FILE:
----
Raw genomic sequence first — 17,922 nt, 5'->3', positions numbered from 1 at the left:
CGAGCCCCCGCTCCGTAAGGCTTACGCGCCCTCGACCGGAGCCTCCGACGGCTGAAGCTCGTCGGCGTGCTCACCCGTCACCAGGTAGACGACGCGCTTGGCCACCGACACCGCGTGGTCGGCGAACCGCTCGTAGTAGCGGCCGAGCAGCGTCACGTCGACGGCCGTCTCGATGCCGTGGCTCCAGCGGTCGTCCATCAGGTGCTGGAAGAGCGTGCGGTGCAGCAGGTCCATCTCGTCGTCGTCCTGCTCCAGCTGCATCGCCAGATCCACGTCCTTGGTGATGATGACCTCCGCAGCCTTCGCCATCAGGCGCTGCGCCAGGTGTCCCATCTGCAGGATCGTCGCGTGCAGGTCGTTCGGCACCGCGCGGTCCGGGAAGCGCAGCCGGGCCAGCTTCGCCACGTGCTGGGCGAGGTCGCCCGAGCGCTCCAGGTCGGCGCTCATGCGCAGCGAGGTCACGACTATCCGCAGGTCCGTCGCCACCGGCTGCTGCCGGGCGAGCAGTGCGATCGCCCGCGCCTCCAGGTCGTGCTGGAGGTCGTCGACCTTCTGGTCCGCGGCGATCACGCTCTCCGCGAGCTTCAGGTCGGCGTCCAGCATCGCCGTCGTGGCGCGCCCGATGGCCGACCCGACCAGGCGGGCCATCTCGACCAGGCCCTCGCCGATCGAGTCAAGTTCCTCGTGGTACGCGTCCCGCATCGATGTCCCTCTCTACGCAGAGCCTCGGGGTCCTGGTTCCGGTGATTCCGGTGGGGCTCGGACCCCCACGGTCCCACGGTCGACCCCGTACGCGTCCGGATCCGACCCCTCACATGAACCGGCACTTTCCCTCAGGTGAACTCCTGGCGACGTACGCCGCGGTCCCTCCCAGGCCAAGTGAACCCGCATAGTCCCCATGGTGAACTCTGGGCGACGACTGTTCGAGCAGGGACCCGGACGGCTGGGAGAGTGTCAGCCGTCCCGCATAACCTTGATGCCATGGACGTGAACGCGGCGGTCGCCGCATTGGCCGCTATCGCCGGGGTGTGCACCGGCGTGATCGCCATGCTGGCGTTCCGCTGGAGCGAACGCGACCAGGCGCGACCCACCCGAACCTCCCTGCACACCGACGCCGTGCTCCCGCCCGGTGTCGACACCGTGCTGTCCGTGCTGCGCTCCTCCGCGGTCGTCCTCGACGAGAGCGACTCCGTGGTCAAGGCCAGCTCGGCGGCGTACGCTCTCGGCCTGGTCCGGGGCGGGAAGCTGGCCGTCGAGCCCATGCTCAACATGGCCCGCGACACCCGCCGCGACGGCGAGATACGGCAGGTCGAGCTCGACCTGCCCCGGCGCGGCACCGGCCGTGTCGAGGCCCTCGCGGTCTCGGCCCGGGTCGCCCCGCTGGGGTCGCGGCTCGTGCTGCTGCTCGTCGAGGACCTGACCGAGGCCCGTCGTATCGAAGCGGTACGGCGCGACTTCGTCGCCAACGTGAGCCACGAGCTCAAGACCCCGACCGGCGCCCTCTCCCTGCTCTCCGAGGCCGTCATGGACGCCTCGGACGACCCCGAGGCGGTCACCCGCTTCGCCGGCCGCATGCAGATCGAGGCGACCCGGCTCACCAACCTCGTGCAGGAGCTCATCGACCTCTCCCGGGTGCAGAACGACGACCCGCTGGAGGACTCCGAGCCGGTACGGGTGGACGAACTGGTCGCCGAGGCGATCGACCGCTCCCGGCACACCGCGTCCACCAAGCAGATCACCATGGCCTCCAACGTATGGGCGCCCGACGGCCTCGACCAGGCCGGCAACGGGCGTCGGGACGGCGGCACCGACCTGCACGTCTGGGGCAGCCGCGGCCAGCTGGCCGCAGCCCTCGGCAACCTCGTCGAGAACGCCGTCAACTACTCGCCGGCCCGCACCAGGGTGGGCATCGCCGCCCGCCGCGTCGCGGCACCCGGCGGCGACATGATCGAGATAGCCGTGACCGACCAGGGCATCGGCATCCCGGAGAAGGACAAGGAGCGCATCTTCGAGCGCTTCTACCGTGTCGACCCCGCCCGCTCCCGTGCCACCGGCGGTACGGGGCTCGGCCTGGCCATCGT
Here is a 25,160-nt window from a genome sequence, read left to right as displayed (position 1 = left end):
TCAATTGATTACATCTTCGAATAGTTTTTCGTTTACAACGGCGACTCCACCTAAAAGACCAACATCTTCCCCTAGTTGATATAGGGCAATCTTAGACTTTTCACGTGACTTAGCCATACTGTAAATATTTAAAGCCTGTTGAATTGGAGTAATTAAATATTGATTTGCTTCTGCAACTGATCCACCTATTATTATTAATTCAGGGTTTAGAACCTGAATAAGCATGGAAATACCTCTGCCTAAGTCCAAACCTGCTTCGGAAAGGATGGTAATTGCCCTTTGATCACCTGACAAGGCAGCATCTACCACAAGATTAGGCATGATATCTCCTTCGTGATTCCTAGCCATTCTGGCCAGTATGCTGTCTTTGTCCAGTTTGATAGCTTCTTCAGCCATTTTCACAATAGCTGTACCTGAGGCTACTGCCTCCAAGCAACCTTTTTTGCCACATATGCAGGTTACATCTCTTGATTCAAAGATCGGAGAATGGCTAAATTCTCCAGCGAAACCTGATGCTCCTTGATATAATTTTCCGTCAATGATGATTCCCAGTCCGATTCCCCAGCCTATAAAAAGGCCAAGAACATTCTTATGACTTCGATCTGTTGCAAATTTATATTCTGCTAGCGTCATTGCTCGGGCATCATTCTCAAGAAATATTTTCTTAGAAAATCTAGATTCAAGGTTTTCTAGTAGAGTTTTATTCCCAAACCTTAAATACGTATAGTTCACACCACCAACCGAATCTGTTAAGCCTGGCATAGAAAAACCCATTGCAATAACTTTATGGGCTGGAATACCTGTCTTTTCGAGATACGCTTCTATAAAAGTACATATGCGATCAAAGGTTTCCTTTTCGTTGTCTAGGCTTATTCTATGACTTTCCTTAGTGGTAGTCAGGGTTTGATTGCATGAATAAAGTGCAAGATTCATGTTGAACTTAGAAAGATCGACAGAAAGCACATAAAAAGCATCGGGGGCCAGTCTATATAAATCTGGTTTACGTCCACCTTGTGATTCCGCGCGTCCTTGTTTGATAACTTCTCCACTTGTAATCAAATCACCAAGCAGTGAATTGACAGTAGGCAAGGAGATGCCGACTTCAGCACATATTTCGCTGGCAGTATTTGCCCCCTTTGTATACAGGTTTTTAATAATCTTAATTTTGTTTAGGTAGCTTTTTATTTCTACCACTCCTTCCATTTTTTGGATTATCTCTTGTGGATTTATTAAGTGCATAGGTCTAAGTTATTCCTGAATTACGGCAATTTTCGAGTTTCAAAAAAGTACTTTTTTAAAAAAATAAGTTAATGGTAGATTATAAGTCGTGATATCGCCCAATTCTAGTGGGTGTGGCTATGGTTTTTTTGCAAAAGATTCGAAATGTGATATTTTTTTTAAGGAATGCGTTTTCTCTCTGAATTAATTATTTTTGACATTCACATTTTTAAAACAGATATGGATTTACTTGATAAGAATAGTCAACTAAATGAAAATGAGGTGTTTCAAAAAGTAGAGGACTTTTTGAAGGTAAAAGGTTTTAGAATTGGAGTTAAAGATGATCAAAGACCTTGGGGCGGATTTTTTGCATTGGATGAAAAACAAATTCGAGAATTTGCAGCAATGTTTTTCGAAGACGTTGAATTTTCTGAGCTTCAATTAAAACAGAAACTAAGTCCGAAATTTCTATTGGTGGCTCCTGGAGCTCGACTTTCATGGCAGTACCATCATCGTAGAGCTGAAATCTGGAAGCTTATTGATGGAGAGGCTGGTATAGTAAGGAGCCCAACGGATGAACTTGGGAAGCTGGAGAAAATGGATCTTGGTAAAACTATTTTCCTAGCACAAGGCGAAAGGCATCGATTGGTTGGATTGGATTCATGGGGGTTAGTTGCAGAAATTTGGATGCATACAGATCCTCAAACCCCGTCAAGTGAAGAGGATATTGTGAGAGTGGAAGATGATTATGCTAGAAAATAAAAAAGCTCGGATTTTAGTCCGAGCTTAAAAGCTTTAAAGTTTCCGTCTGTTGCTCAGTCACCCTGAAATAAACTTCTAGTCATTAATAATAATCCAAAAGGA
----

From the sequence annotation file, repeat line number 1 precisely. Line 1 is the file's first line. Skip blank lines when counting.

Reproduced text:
Raw genomic sequence first — 17,922 nt, 5'->3', positions numbered from 1 at the left: